Genaway History, Family Crest & Coats of Arms

Early Origins of the Genaway family

The surname Genaway was first found in Kent, where Gilbert Genewy was listed in the Feet of Fines for 1218-1219. Years later, with other early spellings, we found Peter de Geneva 1249, de Geneweye in the Feet of Fines for Herefordshire in 1251. [1]

The name was likely a nickname for someone from Genoa. "The Genoese traded much with England, both in silks and spices." [2] [3]

"As late as the 16th cent. a native of Genoa was called in England a Jan(e)way." [4]

Early History of the Genaway family

This web page shows only a small excerpt of our Genaway research. Another 79 words (6 lines of text) covering the years 1562, 1576, 1670, 1715, 1717, 1787, 1636, 1674, 1636, 1633, 1657, 1633, 1628 and 1638 are included under the topic Early Genaway History in all our PDF Extended History products and printed products wherever possible.

Genaway Spelling Variations

The English language only became standardized in the last few centuries; therefore,spelling variations are common among early Anglo-Saxon names. As the form of the English language changed, even the spelling of literate people's names evolved. Genaway has been recorded under many different variations, including Genewy, Genway, Gannaway, Jennaway, Janaway, January, Jennery, Jeneway, Janoway, Janeway, Janaway and many more.

Early Notables of the Genaway family (pre 1700)

Distinguished members of the family include James Janeway (1636-1674), a Puritan minister and children's author, second in popularity only to John Bunyan. He was the fourth son of William Janeway, and younger brother of John Janeway [q. v.], was born about the end of 1636 at...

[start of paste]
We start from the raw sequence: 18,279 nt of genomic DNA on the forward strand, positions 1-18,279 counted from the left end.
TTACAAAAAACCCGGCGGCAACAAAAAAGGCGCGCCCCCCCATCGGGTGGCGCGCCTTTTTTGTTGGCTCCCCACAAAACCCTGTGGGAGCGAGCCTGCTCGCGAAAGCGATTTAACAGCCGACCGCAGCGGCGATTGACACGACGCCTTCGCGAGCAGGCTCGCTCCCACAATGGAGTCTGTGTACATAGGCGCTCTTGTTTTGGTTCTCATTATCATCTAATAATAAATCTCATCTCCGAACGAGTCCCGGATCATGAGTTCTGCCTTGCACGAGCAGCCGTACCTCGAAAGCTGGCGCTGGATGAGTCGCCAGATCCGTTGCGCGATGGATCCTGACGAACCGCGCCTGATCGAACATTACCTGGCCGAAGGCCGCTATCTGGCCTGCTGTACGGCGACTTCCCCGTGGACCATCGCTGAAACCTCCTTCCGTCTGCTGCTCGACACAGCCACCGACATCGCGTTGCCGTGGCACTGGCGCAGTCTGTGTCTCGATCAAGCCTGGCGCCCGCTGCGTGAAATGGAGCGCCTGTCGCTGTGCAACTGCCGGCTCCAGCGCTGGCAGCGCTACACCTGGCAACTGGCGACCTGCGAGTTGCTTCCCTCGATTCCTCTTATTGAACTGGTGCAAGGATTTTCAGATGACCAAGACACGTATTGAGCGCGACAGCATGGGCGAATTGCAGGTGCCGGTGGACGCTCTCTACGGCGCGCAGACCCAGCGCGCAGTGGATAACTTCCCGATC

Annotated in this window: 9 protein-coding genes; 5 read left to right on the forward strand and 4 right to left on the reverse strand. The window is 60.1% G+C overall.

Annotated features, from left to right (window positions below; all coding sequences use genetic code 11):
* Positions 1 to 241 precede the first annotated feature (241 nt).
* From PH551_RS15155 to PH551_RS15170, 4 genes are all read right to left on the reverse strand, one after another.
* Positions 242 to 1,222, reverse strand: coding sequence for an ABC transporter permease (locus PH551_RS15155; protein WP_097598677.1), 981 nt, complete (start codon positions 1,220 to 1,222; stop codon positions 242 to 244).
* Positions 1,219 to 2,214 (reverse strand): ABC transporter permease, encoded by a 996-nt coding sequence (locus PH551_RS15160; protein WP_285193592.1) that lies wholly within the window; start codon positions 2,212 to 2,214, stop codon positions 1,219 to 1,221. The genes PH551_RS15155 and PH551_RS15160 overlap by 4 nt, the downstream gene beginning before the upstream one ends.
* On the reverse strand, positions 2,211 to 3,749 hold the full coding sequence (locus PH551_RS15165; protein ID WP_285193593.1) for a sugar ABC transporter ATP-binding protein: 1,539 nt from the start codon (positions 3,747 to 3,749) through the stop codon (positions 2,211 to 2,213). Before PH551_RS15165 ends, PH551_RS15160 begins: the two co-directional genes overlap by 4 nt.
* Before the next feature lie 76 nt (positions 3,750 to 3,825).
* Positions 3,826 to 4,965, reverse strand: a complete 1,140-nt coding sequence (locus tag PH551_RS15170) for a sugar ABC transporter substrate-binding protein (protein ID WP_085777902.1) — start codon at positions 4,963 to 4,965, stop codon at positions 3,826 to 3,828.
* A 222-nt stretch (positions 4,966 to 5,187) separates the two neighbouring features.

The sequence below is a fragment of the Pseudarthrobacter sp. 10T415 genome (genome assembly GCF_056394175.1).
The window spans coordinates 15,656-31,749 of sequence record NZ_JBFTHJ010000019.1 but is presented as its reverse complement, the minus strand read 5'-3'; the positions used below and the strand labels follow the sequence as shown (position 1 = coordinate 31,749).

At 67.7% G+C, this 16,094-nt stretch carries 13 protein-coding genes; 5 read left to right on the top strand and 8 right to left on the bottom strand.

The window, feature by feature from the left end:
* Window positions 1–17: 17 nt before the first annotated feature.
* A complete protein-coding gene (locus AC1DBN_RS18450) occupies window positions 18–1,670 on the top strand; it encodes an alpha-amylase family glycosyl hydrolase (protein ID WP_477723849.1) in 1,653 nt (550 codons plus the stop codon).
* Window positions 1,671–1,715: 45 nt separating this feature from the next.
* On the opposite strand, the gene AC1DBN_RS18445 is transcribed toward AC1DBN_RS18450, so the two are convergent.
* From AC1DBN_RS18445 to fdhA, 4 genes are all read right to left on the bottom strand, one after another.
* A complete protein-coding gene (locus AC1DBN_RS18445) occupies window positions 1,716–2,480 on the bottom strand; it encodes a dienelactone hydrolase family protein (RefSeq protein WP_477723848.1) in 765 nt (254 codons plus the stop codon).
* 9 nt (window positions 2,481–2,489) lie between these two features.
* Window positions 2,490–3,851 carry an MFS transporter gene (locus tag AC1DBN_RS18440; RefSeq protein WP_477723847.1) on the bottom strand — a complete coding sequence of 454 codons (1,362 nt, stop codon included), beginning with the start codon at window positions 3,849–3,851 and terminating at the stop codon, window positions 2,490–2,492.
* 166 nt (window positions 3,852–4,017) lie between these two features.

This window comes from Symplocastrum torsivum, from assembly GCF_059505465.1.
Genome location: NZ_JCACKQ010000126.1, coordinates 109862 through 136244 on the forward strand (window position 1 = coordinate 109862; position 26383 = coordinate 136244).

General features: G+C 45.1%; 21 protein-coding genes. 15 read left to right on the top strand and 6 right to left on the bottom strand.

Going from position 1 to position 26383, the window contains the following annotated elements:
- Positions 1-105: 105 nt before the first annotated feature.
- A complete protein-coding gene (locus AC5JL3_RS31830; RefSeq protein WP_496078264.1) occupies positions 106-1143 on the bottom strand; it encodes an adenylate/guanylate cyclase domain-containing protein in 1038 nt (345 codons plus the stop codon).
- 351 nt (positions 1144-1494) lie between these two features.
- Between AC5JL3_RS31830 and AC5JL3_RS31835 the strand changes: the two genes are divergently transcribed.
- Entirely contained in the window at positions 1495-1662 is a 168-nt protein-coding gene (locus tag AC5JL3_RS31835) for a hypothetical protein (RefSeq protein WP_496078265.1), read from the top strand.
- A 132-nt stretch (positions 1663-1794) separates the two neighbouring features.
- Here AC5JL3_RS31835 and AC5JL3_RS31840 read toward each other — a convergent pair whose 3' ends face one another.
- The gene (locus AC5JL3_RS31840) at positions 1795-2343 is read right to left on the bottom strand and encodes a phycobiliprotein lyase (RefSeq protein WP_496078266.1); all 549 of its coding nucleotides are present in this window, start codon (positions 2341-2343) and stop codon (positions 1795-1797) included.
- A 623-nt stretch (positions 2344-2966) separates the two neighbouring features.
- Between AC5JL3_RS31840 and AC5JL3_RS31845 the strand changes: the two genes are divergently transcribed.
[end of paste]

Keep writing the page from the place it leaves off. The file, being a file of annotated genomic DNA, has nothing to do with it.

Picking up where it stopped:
Another 46 words (3 lines of text) are included under the topic Early Genaway Notables in all our PDF Extended History products and printed products wherever possible.

Migration of the Genaway family

For many English families, the political and religious disarray that shrouded England made the far away New World an attractive prospect. On cramped disease-ridden ships, thousands migrated to those British colonies that would eventually become Canada and the United States. Those hardy settlers that survived the journey often went on to make important contributions to the emerging nations in which they landed. Analysis of immigration records indicates that some of the first North American immigrants bore the name Genaway or a variant listed above: settlers, who arrived along the eastern seaboard, from Newfoundland, to Maine, to Virginia, the Carolinas, and to the islands.


HMS Hood
  • Mr. Victor W Genaway (b. 1923), English Ordinary Seaman serving for the Royal Navy from Henley, Oxford, England, who sailed into battle and died in the sinking [5]


  1. ^ Reaney, P.H and R.M. Wilson, A Dictionary of English Surnames. London: Routledge, 1991. Print. (ISBN 0-415-05737-X)
  2. ^ Bardsley, C.W, A Dictionary of English and Welsh Surnames: With Special American Instances. Wiltshire: Heraldry Today, 1901. Print. (ISBN 0-900455-44-6)
  3. ^ Arthur, William , An Etymological Dictionary of Family and Christian Names. London: 1857. Print
  4. ^ Harrison, Henry, Surnames of the United Kingdom: A Concise Etymological Dictionary Baltimore: Geneological Publishing Company, 2013. Print
  5. ^ H.M.S. Hood Association-Battle Cruiser Hood: Crew Information - H.M.S. Hood Rolls of Honour, Men Lost in the Sinking of H.M.S. Hood, 24th May 1941. (Retrieved 2016, July 15) . Retrieved from http://www.hmshood.com/crew/memorial/roh_24may41.htm


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